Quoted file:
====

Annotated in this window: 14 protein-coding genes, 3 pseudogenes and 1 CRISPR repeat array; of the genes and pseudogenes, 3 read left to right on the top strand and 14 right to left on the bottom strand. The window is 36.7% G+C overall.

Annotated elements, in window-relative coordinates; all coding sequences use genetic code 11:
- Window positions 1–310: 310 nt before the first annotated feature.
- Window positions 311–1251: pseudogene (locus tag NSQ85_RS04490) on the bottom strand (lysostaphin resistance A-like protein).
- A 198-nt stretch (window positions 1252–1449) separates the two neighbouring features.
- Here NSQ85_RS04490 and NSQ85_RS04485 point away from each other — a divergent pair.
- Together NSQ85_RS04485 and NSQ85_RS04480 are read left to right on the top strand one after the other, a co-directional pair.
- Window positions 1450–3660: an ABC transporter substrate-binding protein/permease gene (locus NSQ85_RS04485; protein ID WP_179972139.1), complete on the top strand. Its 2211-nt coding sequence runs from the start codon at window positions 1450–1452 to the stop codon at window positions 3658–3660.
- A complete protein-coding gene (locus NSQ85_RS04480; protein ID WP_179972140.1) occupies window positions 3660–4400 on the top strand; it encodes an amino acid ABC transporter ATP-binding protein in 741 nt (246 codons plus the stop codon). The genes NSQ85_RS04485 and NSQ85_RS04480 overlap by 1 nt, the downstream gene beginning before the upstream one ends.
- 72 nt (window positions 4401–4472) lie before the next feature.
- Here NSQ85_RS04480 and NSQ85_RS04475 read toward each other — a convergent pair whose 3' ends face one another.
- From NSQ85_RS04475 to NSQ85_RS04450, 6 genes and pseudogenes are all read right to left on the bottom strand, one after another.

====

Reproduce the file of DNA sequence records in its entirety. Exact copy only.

Annotated in this window: 14 protein-coding genes, 3 pseudogenes and 1 CRISPR repeat array; of the genes and pseudogenes, 3 read left to right on the top strand and 14 right to left on the bottom strand. The window is 36.7% G+C overall.

Annotated elements, in window-relative coordinates; all coding sequences use genetic code 11:
- Window positions 1–310: 310 nt before the first annotated feature.
- Window positions 311–1251: pseudogene (locus tag NSQ85_RS04490) on the bottom strand (lysostaphin resistance A-like protein).
- A 198-nt stretch (window positions 1252–1449) separates the two neighbouring features.
- Here NSQ85_RS04490 and NSQ85_RS04485 point away from each other — a divergent pair.
- Together NSQ85_RS04485 and NSQ85_RS04480 are read left to right on the top strand one after the other, a co-directional pair.
- Window positions 1450–3660: an ABC transporter substrate-binding protein/permease gene (locus NSQ85_RS04485; protein ID WP_179972139.1), complete on the top strand. Its 2211-nt coding sequence runs from the start codon at window positions 1450–1452 to the stop codon at window positions 3658–3660.
- A complete protein-coding gene (locus NSQ85_RS04480; protein ID WP_179972140.1) occupies window positions 3660–4400 on the top strand; it encodes an amino acid ABC transporter ATP-binding protein in 741 nt (246 codons plus the stop codon). The genes NSQ85_RS04485 and NSQ85_RS04480 overlap by 1 nt, the downstream gene beginning before the upstream one ends.
- 72 nt (window positions 4401–4472) lie before the next feature.
- Here NSQ85_RS04480 and NSQ85_RS04475 read toward each other — a convergent pair whose 3' ends face one another.
- From NSQ85_RS04475 to NSQ85_RS04450, 6 genes and pseudogenes are all read right to left on the bottom strand, one after another.